**Originally Listed At $150**
East Asia, Japan, Meiji Period, ca. 1868 to 1912 CE. A charming boxwood netsuke in the form of a kneeling man in the act of sweeping, a three-dimensional carving that offers a glimpse into the world of everyday work - a style sometimes called "genre", referring to the desire of some netsuke carvers to depict the work of those around them. Size: 1.3" W x 1.25" H (3.3 cm x 3.2 cm)
The netsuke is an example of the art of everyday objects. They are small sculptures designed to be worn so that objects could be suspended from the traditional sash (obi) that wraps around the kimono. They were used to carry purses, smoking accoutrement, and inro, "seal baskets", which held seals and medicines. The netsuke, made with two holes through it, was used as a toggle to stop the cord on which those items were suspended.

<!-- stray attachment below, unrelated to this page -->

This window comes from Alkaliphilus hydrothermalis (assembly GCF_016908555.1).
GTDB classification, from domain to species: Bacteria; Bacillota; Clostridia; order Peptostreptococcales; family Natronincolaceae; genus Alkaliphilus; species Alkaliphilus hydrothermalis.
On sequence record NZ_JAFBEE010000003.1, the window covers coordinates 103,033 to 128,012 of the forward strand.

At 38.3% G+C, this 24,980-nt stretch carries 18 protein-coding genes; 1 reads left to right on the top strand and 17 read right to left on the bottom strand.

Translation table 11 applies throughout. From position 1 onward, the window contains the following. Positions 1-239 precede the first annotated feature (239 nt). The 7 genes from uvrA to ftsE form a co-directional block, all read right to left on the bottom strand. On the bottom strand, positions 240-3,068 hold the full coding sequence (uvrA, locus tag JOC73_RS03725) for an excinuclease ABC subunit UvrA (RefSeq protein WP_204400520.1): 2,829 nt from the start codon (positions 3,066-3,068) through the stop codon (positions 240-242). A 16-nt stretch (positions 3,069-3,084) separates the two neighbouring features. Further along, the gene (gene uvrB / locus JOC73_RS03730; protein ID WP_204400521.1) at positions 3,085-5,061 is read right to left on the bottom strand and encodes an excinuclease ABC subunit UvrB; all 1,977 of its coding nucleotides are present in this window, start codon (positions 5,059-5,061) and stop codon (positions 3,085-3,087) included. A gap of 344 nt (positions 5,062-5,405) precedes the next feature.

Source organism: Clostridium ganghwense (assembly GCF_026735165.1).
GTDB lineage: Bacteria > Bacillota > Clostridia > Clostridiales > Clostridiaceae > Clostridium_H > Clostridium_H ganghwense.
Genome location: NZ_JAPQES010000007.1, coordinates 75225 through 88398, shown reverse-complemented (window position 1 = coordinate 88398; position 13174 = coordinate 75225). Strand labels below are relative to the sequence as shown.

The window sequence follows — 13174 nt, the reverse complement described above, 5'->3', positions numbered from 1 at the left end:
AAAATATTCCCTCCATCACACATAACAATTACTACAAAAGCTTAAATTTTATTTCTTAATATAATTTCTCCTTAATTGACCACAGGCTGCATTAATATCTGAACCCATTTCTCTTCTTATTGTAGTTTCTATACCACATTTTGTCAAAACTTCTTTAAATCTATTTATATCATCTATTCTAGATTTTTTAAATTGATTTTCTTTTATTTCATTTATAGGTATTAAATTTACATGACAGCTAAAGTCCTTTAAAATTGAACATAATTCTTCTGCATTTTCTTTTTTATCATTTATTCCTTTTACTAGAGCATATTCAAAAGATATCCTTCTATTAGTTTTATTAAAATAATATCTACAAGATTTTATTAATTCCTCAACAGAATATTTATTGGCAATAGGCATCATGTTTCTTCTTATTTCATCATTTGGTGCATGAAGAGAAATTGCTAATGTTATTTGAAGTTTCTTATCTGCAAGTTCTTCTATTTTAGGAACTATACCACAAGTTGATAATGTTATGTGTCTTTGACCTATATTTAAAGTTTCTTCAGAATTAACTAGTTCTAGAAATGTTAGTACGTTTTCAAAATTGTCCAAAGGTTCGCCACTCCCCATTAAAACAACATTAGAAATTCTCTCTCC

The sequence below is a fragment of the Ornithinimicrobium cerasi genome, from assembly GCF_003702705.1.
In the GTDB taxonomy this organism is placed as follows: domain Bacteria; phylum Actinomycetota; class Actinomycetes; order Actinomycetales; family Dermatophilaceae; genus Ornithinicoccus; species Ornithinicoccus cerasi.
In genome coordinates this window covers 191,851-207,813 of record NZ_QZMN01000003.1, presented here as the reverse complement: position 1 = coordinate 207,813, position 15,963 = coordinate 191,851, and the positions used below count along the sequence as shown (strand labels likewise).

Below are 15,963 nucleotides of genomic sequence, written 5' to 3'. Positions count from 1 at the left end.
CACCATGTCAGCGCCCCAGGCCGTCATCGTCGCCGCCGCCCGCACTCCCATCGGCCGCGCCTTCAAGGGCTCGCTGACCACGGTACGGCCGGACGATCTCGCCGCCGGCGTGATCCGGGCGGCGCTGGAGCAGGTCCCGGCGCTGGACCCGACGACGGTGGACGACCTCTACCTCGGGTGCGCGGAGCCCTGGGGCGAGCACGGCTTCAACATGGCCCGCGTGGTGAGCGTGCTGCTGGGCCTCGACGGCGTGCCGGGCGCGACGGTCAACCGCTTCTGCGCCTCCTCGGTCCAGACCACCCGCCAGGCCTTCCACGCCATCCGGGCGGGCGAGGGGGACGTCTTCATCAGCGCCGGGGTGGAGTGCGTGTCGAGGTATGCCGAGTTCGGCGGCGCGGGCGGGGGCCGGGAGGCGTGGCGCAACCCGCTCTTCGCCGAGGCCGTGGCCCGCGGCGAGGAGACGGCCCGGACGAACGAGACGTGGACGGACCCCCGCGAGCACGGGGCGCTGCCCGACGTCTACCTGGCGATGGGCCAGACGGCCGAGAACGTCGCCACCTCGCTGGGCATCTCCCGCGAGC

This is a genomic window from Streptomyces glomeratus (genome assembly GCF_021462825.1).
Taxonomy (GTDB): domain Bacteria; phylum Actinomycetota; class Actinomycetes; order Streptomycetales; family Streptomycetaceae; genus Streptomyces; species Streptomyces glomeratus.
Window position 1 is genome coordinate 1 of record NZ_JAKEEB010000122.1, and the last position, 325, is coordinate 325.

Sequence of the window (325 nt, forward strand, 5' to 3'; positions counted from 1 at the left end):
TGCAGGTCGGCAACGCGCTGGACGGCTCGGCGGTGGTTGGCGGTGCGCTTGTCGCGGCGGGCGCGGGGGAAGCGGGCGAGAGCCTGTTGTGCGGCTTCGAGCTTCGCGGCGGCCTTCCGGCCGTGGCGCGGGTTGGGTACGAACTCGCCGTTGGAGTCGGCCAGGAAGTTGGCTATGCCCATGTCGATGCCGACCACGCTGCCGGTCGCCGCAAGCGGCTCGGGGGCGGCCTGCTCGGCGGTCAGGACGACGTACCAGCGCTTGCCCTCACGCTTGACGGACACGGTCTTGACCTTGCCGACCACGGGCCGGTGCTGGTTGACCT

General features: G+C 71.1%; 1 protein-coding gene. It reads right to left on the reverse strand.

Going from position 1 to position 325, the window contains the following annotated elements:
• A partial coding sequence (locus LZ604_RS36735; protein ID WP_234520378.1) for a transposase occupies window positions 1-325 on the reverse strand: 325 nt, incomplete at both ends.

Provenance: ex-private Rochester, Michigan, USA collection
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